Recently I’ve been wondering when it happened. When did I take my gift from God of being able to make a difference in the world and morph it into an overpowering need to find my worth in what I’m able to accomplish?
I used to think that when I had a book published I’d feel satisfied. Like I had reached a certain level where no matter what else happened I’d always be able to look back and point to a specific day and say, Yes, but I have a book published, my life is good. Instead with each book I’ve gotten published I’ve become more frantic to continue doing.
When my book came out on Monday I was excited. Thrilled. Satisfied with it. Thankfully I didn’t experience any of the anxiety as with my other two books. It didn’t make me feel like I’d achieved anything extra-special though. It was life. It’s what I do. Of course I had another book published because I’m an author. Authors write and publish books.
That’s when I realized that if I don’t find anything more than excitement and mild satisfaction at getting a book published now, then unless I change my mindset, I’ll never find anything more with my writing. It’s how I view life, not how life views me, that determines how I feel. It won’t matter if I have a New York Times Bestseller or hit a record with how many books I get published, I’m still going to feel antsy about making a difference in this world.
I really do think I’m going to make a difference in the world, but recently it hit me that maybe I’m not going to make that difference the way I thought I was. Or in my timing. Or even in my lifetime. Maybe I won’t ever be able to see it or know about it or reach out and touch it.
I’m going to make a difference because I am God’s child and my life is His to use. Making a difference in the world isn’t my responsibility. It’s not even in my hands. I’m not called to make a difference. I’m called to live my life according to His will and to give Him glory. And when a life is lived according to God’s will, then it will make a difference.
Now unto Him that is able to do exceeding abundantly above all that we ask or think, according to the power that worketh in us, Unto Him be glory in the church by Christ Jesus throughout all ages, world without end. Amen. (Eph. 3:20-21)
Resting. Abiding. Being. Stillness.
It seems like every time I accomplish something I’m filled with a deluge of overwhelmed feelings as I think of all there is left that I still need to do. I subconsciously believe that it’s my responsibility to do something fantastically great that will change the world.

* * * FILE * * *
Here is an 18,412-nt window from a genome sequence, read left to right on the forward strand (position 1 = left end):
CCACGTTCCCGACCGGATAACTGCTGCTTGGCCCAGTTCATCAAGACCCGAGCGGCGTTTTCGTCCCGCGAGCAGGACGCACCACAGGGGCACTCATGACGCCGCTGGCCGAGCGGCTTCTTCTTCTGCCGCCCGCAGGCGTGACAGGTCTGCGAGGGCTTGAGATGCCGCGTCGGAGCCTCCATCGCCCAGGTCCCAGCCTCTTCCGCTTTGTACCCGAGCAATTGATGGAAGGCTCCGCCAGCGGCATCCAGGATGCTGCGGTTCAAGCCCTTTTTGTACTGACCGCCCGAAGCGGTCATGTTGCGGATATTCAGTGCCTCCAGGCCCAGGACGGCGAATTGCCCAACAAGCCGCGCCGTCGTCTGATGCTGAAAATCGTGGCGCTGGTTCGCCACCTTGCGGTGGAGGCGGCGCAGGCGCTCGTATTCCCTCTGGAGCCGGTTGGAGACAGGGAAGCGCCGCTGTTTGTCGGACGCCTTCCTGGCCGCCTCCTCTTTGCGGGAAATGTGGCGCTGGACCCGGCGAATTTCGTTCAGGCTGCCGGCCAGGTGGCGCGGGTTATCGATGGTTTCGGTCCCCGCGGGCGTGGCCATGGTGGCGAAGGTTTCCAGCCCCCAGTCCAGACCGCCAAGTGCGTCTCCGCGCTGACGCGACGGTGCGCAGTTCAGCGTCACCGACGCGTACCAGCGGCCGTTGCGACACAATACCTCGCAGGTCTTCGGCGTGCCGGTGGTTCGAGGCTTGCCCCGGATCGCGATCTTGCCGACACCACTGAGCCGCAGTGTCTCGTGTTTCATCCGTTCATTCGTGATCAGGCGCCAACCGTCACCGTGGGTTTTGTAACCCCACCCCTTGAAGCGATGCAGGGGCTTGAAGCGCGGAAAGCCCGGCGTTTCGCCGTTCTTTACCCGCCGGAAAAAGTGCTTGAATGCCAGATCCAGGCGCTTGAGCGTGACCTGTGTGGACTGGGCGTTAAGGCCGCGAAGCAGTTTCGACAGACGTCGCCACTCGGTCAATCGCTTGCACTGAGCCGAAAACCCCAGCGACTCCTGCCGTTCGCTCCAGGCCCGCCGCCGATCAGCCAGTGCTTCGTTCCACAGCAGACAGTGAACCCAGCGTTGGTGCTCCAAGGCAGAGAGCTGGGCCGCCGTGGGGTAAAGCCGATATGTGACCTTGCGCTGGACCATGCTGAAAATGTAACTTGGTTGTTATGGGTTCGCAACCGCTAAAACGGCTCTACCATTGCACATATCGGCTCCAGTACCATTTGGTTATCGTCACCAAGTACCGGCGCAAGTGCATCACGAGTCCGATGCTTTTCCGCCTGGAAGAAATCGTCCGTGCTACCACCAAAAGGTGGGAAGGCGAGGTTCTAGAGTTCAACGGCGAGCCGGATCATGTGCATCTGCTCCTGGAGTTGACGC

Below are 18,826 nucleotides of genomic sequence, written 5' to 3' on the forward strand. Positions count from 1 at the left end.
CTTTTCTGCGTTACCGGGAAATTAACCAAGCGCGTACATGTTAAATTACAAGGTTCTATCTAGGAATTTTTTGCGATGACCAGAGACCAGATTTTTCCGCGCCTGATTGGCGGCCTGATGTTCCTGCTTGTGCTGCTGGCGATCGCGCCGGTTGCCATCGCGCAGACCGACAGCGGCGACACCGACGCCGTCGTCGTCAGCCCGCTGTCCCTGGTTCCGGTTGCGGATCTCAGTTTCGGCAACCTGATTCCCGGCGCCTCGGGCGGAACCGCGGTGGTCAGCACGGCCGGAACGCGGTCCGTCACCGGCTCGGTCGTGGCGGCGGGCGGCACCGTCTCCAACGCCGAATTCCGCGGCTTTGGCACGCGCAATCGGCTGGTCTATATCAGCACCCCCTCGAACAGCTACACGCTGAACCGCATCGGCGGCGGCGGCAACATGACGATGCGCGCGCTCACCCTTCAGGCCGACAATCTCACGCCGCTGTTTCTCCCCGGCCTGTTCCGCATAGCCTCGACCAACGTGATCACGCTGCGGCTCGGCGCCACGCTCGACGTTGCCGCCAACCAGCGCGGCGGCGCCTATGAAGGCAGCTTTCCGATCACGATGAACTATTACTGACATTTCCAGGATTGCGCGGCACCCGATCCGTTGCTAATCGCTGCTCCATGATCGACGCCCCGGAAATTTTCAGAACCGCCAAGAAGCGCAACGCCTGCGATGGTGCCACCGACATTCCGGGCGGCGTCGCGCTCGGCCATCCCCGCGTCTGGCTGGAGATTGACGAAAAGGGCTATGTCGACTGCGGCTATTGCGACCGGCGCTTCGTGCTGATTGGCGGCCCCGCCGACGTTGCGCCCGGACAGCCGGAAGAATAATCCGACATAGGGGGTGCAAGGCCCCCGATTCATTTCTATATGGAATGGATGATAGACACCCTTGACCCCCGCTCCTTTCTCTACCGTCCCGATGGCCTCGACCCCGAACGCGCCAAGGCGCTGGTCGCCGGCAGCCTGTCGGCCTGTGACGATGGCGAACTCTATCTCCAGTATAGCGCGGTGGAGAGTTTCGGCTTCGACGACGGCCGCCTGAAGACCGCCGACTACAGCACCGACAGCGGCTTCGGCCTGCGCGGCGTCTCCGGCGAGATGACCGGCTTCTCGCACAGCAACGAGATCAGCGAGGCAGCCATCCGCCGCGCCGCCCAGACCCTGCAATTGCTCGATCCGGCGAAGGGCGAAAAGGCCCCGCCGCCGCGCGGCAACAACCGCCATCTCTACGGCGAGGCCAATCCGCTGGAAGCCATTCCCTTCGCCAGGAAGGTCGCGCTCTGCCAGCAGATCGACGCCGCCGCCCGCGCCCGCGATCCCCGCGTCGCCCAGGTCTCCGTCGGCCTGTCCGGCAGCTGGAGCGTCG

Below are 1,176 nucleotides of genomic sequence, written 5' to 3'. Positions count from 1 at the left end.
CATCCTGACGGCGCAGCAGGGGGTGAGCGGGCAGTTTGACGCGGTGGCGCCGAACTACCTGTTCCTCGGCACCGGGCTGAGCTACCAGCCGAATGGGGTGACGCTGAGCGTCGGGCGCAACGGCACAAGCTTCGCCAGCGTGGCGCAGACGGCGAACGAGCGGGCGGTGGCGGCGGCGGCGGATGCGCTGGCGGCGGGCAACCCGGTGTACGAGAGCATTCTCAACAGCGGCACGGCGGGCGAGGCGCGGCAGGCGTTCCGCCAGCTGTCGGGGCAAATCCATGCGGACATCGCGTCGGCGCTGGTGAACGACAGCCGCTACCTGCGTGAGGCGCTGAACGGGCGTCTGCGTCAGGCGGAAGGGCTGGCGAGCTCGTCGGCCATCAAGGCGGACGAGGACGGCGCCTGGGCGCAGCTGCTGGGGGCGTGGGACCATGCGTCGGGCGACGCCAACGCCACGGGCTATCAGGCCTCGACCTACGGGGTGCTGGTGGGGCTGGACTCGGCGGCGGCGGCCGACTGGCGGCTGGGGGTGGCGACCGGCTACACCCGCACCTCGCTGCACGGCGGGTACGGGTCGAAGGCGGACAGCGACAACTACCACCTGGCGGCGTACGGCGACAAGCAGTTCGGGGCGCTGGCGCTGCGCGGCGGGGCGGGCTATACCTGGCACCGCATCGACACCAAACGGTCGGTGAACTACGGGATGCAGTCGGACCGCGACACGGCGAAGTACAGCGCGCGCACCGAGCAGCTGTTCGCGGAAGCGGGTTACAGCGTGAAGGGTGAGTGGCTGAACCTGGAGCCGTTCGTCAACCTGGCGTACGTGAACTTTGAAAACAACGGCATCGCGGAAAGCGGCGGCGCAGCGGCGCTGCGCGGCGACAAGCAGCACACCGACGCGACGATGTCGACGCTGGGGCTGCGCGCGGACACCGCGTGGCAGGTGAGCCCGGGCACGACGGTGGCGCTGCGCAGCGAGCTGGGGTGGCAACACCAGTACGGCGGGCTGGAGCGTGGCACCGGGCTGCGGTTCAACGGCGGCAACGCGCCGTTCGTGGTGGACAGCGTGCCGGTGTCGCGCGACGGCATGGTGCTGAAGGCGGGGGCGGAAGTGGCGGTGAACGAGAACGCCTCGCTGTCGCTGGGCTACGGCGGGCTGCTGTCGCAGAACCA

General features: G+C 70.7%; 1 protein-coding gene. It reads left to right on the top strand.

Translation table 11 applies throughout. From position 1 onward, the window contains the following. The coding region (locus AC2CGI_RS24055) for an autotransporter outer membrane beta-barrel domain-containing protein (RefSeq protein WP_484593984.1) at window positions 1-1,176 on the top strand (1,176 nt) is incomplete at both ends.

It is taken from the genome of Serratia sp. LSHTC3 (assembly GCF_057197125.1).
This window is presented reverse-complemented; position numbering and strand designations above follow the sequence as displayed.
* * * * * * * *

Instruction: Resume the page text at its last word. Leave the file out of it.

From the moment I wake up until the moment I settle in my bed for the night my brain is constantly running ahead, sorting, organizing, compiling and coming up with ways to fit everything in. Yes, I need to get dressed, do my hair and put away my sleeping bag. Those are givens. But, why not listen to audio while doing that? Snagging a page of a book while I’m walking downstairs gets in some reading. Reading Philippians while brushing my teeth? Two things checked off the list at once. Eating breakfast while working on a blog post. Composing work emails in my head while exercising. Planning out the rest of my day as I sit with our family for lunch.
Rushing. Looking ahead. Accomplishing. Doing.
All of these are good things. The problem comes when I reach the point where I no longer know how to find the “pause” button in my hurriedness. Where I sit down to pray and no matter how hard I try to be still my brain flies in a thousand different directions and I want to keep checking the clock because I can’t go over my allotted time period. When I’m feeling the burden of a million things I’ll never find time for and I’m aghast at how much of my life has already passed with so little to show for it. When I consistently give up needed sleep because there is still so much to do. When I find it difficult to enjoy time spent with people because I don’t feel like I’m accomplishing anything.